Alumni | Give to BC | Athletics | Fine Arts | Thresher Connect | Search


Goshen professor will illuminate stories of Hutterite pacifists in WWI

April 16th, 2018

NORTH NEWTON, KAN. – The next special program at Kauffman Museum will focus on the experience of Hutterite conscientious objectors during World War I.

Duane Stoltzfus, professor of communication at Goshen (Indiana) College, will speak on “The Story of the Hutterite Martyrs” at 6 p.m. Oct. 18 in the museum auditorium. His talk is free and open to the public.

In December 2013, Johns Hopkins University Press released Stoltzfus’ book Pacifists in Chains: The Persecution of Hutterites during the Great War.

The narrative follows the experiences of three brothers (Joseph, Michael and David Hofer) and a brother-in-law (Jacob Wipf), who were sentenced to 20 years of hard labor and served time both at Alcatraz (California) and at Fort Leavenworth in Kansas. Two of the brothers died at Leavenworth.

Since then, Stoltzfus has done a series of book presentations and signings, in Indiana, Pennsylvania and Manitoba. In October 2015, he presented at the SHEA Conference for Hutterite educators in Swift Current, Saskatchewan, and at the Wisconsin Workshop at the University of Wisconsin in Madison.

Stoltzfus’ visit to Kauffman Museum and Bethel College is one of two book-related events this month.

At the end of the week, Stoltzfus will join a Hutterite teacher in telling the story of the Hofer brothers and Jacob Wipf, as a keynote presentation at the National World War I Museum and Memorial in Kansas City.

The keynote is part of the symposium “Remembering Muted Voices: Conscience, Dissent, Resistance and Civil Liberties in World War I through Today,” Oct. 19-22 at the WWI Museum, which is one of the special events planned in connection with the centennial of U.S. entry into World War I.

Stoltzfus has a B.A. from Goshen College, an M.A. from New York University and a Ph.D. from Rutgers University.

From 1989-97, he was a reporter and copy editor for The Record of Hackensack (New Jersey) and from 1997-2000, a staff editor at the New York Times.

Stoltzfus began teaching at Goshen College in 2000. He has also been the faculty adviser for the Goshen College Record since that time, as well as serving as copy editor for the Mennonite Quarterly Review since 2004.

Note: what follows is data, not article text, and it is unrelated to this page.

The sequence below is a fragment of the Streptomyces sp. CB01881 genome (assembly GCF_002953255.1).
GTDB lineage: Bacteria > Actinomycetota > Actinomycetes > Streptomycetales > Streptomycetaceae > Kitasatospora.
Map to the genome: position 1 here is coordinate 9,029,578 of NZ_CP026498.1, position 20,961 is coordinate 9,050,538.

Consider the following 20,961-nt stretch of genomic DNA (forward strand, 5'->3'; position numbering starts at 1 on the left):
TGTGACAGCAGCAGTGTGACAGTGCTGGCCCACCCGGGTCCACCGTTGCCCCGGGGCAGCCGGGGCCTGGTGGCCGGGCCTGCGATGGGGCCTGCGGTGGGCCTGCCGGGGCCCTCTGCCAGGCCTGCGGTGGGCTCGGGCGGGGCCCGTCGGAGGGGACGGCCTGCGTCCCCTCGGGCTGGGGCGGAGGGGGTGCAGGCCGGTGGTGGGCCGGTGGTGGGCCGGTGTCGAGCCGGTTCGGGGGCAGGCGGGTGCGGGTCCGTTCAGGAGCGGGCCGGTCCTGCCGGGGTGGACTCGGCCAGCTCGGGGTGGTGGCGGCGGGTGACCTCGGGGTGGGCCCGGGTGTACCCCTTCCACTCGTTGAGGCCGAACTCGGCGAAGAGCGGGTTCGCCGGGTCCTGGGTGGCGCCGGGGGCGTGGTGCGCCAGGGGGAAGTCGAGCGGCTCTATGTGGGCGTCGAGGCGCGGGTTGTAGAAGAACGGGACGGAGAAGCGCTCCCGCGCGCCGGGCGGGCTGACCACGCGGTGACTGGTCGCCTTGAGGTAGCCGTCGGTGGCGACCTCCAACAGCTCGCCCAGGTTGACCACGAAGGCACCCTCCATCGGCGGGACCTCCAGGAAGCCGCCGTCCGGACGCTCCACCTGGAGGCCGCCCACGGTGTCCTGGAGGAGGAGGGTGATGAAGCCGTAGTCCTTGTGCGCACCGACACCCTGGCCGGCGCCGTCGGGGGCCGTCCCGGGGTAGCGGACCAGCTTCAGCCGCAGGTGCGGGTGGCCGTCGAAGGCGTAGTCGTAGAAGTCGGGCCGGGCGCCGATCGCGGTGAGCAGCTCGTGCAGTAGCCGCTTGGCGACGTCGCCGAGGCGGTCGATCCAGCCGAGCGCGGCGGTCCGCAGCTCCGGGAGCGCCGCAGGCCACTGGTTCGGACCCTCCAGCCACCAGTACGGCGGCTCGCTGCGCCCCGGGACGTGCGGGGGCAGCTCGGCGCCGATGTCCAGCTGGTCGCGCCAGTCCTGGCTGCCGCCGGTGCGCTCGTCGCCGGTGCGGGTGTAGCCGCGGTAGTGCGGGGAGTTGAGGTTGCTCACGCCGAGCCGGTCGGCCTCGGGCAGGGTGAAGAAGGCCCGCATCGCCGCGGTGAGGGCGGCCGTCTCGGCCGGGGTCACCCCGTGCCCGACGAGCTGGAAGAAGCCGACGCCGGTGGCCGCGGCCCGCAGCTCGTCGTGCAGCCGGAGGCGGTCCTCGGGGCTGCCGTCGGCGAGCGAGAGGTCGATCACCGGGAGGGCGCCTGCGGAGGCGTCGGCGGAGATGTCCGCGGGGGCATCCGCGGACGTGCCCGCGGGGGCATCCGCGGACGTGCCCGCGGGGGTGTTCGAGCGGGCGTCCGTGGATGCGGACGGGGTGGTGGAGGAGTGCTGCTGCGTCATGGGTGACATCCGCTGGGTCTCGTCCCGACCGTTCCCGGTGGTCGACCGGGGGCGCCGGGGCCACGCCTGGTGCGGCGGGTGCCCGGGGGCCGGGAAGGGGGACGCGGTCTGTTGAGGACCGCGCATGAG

Stoltzfus and his wife, Karen Sherer Stoltzfus, have led two Study-Service Terms in Peru, in 2007-08 and 2014-15.

Stoltzfus’ talk at Kauffman Museum is connected to the current special exhibit, “Voices of Conscience: Peace Witness in the Great War.”

The “Voices of Conscience” exhibit and its associated programs are supported in part by a grant from the Kansas Humanities Council, a nonprofit cultural organization that connects communities with history, traditions and ideas to strengthen civic life.

Designed as a traveling exhibit, “Voices of Conscience” is currently at the National World War I Museum and Memorial in Kansas City as part of the “Remembering Muted Voices” conference, but returns to Kauffman Museum Oct. 31 and will remain there through most of January 2018.

It will be on display at Rainbow Mennonite Church in Kansas City Oct. 24-29.

There are two more special programs associated with “Voices of Conscience.” Oct. 29, in a Sunday-Afternoon-at-the-Museum program at 3 p.m., Brad Born, Bethel professor of English, explores Pat Barker’s Regeneration, a historical novel about British soldiers during WW1.

Finally, Kauffman Museum presents one of its periodic third-Thursday films, Nov. 16 at 5:30 p.m. – Behind the Lines, the screen adaptation of Regeneration.

The film night and the program by Born also take place in the Kauffman Museum auditorium and are free and open to the public. The museum is located on the Bethel College campus at the corner of Main and 27th streets in North Newton.

Regular Kauffman Museum hours are 9:30 a.m.-4:30 p.m. Tuesday-Friday, and 1:30-4:30 p.m. Saturday and Sunday. The museum is closed Mondays and major holidays. Admission to the special exhibit and the permanent exhibits – “Of Land and People,” “Mirror of the Martyrs” and “Mennonite Immigrant Furniture” – is $4 for adults, $2 for children ages 6-16 and free for Kauffman Museum members and children under 6.

To learn more about exhibits, programs or museum membership, call during 316-283-1612 during open hours, or visit the Kauffman Museum website,, or Facebook page.

About Bethel

As the first Mennonite college founded in North America, Bethel College celebrates a tradition of progressive Christian liberal arts education, diversity within community, and lifelong learning.